Survey of PA businesses shows pandemic had minor impact on benefit plans

Ioannis Pashakis//March 16, 2021

Survey of PA businesses shows pandemic had minor impact on benefit plans

Ioannis Pashakis//March 16, 2021

Pennsylvania businesses mostly held back on making large changes to their benefit plans during the pandemic, according to a survey of 100 organizations by Harrisburg employee benefit and investment advisory firm Conrad Siegel.

The recently published a survey outlined how area retirement and health plans were affected by the pandemic.

In the survey, 94% of employers said they chose to continue employer contributions to participant retirement plans last year and 54% expected their health care benefit costs to stay the same.

Conrad Siegel’s survey also showed that 57% of employers expect their employees to continue to work at home and anticipate further opportunities for staff to work remotely. That change could bring about more revisions to benefit plans and plan designs in the long term, said Rob Glus, a partner and consulting actuary at the firm.

In the short term, Glus didn’t see many of his clients making knee-jerk reactions to their health benefits in the wake of the pandemic.

“Those numbers aren’t surprising, they are relatively consistent with what I saw in my clients,” he said. “People had enough to work on during the pandemic. They didn’t want to change their health plans and the last thing you want to do on top of that is make changes to the medical program.”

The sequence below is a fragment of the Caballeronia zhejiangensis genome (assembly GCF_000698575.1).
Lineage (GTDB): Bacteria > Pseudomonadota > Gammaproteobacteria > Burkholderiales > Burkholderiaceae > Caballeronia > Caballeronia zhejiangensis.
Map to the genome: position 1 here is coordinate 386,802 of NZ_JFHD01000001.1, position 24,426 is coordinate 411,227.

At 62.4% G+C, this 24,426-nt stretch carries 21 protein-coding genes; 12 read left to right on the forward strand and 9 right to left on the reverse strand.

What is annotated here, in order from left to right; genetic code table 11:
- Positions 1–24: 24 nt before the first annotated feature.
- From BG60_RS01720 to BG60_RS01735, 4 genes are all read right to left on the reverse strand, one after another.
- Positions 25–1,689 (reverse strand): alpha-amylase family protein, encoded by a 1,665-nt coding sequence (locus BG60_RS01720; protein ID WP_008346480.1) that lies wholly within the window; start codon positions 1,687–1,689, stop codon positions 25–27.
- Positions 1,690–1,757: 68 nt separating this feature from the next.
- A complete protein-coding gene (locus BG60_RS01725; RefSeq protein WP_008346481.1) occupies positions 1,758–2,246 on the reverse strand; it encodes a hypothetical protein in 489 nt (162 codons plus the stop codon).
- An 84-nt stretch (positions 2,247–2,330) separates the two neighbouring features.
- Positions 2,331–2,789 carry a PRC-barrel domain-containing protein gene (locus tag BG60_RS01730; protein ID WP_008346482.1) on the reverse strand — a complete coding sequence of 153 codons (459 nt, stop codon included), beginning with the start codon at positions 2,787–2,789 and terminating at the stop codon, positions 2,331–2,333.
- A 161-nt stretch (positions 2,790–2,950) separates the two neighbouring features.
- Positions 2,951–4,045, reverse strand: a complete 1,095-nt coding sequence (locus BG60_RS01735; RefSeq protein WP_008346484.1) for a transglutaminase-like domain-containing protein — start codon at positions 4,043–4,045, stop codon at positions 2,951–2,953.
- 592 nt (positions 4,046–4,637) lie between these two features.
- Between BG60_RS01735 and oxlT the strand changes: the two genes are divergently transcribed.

That isn’t to say that there weren’t some changes to company health plans last year, such as plans having to cover testing at no out-of-pocket cost and the increase in utilization of telehealth causing some plans to have to cover telehealth for the first time.

Nearly 50% of respondents said that they expected one of their biggest challenges this year to be standard and ongoing health costs not related to COVID-19. Glus agreed, noting that the pandemic caused many employees to put off visiting their health care provider and many of those people may now visit their providers this year.

“We had a reduction of utilization but now there may be pent up demand,” he said. “The question is how much of that will hit now in 2021, either from pent up demand or people putting off preventative services because they weren’t comfortable going to the doctor.”

The survey also showed that employers anticipate an increase in mental health and substance abuse as a result of the pandemic, with 54% of respondents saying they would be increasing mental health and substance abuse services this year. Twenty two percent of employers with employer-sponsored health plans said that their biggest challenge would be providing adequate mental health services for their members in 2021.

Glus said it’s too early to predict how health plans could change as a result of the pandemic, but the shift to remote work for many employees will no doubt bring further changes to health plans.

Retirement plans remained mostly unchanged in 2020, which mirrored what Scott Gehman, a retirement plan consultant at Conrad Siegel, said he has seen among his clients.

According to the survey, only 2% eliminated their employer contributions and 4% redacted their contributions. 52% of employers added the CARES Act in-service withdrawal provision to their retirement plan, allowing individuals diagnosed or financially impacted by COVID-19 to withdraw up to $100,000 from their 401(k) or other qualified plan or IRA.

Gehman said that adding the in-service withdrawal provision was just one way that businesses tried to offer assistance to their employees, another being increasing retirement plan loan limits, which 25% of employers did last year.

“A lot of sponsors saw this as temporary and didn’t want to make huge changes,” said Gehman. “I think the bigger story that hasn’t played out yet is what the remote work environment will do to retirement plans.”